Friday, June 18, 2010

Staying our Hand (letting the unsaid words speak loud in our manuscripts)


There comes a time—maybe as you become older, or more settled—that you learn to, well, just Shut the Hell Up. When I was younger, I felt I had to say what I had to say and if I didn’t say it, I felt I’d just explode with all the unsaid words I needed to say. It was as if I’d eaten a HUGE meal and needed to vomit it out—the physical sensation of discomfort was real. Open mouth—Baalauuggghhh! I felt I needed to be Understood. And to be Understood, I needed to release lots of words.


But, as I grew older, I began to see the wisdom in holding back, waiting, weighing the words a little better and if they were heavy enough, and if I needed to release those weighted words, then I would, and all the superfluous or empty or light words would dissolve away. Or, as I found, sometimes even the heavy words needed pruning away. I would not explode if I didn’t get rid of all the words. I could sometimes not say anything at all and that said more than any words could. A simple action, a simple look, a simple walking away, a simple white space of time can say more than words can.


There is the considering, even in anger. I never regret this. If it’s important enough, it will find its way to be said, and if I do it smartly, then the importance of the message comes through better and more effective/affective than if I’d just spewed out all these words words words—the message mixed up in a bunch of blah blah blah blah blah blah blah me me me me you you you blah bleah blork bleep bloop.

The same kind of thing happens with writing. Sometimes I have to stay my hand. Luckily, in writing one can delete words -unlike in real life when words are out, they are out, and can't be taken back, can't be deleted. Lucky writers! We have the power to UnDo the doing!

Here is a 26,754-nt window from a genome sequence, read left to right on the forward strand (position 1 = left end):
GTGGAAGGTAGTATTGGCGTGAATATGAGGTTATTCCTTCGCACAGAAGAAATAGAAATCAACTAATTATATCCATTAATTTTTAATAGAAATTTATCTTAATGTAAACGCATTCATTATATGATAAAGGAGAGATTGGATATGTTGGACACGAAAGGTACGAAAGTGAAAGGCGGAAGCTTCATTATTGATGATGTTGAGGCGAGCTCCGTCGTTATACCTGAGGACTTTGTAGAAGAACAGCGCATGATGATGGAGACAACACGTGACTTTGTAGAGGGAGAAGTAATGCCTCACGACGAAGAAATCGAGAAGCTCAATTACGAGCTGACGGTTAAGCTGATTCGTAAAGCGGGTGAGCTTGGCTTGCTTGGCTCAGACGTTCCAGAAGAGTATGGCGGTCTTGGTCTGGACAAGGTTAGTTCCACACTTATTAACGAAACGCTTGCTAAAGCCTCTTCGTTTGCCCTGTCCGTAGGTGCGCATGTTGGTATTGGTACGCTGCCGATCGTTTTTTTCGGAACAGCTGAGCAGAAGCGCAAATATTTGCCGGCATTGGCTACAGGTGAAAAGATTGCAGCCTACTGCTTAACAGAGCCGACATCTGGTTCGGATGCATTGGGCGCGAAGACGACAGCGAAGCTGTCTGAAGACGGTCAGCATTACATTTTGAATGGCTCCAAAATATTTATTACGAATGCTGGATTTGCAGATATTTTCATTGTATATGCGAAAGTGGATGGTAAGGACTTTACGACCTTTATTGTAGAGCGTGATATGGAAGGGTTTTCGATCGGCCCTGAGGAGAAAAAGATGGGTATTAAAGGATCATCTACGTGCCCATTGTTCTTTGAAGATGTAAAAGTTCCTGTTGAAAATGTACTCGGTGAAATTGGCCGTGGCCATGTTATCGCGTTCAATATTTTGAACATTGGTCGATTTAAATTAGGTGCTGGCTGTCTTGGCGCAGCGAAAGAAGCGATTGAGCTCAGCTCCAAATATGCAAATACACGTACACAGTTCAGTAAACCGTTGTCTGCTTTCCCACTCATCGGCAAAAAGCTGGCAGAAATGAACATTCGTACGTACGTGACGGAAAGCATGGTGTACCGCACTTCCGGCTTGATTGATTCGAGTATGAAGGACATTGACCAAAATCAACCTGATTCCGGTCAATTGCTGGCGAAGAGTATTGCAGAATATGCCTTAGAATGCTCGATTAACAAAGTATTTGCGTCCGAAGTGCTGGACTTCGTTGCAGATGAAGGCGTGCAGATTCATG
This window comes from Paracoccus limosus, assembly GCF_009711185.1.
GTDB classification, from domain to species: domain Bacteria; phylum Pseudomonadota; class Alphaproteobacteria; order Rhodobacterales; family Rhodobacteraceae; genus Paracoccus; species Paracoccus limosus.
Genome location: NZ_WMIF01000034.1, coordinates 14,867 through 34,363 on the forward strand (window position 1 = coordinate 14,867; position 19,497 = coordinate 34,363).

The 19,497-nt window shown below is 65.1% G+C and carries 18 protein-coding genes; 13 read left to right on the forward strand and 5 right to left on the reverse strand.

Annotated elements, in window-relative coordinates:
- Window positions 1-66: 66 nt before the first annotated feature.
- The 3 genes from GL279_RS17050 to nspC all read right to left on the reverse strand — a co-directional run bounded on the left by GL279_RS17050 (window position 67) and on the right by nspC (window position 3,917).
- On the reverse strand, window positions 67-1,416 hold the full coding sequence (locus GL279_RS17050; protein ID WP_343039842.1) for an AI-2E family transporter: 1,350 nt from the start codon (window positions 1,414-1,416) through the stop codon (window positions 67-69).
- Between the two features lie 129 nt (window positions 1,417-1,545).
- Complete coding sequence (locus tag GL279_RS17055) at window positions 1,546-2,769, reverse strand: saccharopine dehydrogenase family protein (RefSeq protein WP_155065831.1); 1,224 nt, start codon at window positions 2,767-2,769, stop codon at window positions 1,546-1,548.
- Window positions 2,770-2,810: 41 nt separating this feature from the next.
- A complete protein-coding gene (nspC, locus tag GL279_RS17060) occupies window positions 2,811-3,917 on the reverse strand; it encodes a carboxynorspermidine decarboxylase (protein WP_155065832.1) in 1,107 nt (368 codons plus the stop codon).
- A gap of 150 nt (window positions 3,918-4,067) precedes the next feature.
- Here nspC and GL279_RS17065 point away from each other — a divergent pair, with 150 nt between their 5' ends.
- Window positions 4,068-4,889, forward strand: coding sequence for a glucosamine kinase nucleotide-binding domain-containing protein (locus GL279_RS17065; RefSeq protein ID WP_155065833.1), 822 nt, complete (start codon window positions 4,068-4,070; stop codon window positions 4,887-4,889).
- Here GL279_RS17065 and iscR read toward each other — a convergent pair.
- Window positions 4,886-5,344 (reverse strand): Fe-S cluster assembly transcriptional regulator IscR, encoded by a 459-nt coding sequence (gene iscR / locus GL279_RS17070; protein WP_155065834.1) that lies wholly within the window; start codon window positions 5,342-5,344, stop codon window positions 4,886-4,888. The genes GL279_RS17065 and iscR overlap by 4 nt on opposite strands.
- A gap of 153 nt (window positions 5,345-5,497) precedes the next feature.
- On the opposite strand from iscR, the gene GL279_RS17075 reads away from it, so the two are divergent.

If I don’t stay my hand in the first draft, I will go in and get rid of words. Sometimes lots of words. It becomes easier and easier to do this. It wasn’t always so, for just as I said above, I felt if I didn’t get out all those words words words, I’d explode. Oh sure, I’d heard “kill all your darlings,” and the like, but while the concept made sense, I found I wasn’t really doing that so much, not as much as I thought. I’d read my work and think, “But that HAS to stay in there;” or, “but if I take that out, the reader may not understand;” or maybe I just had fun saying it--whee! Look what I wrote! How fun! How cool is that? ooooo~!


Now I better understand. I better understand that if I look at something, and I mean really look at it, pause on it, skip on it, think about it, then it may be something I need to take out because I am NOTICING it. I better understand that I don’t have to give the reader every little thought or every little nuance. I better understand that sometimes the unsaid things are as effective/affective as the said things. Sometimes saying/writing something simply, or not saying/writing it at all, speaks louder.


Sometimes the staying of my hand comes with who is narrating the story. When I wrote the first Virginia Kate book, Tender Graces, it begins with VK as an adult and she slips back into time to storytell her life and her family’s life. When Virginia Kate is a young girl, I wanted to keep her voice in the age she was in and slowly let her grow up, and as she did, slowly let her voice/the language change to reflect her growing up. Many times I wanted to say something in one way (beause it was easier, or frankly and honestly, because it sounded lovely-oh the manipulation of language! *pant pant*!), and then I'd have to realize it was too sophisticated, too grown up, for a young girl to say and I'd have to remember who my character is --forget my ego and tell the truth of the character.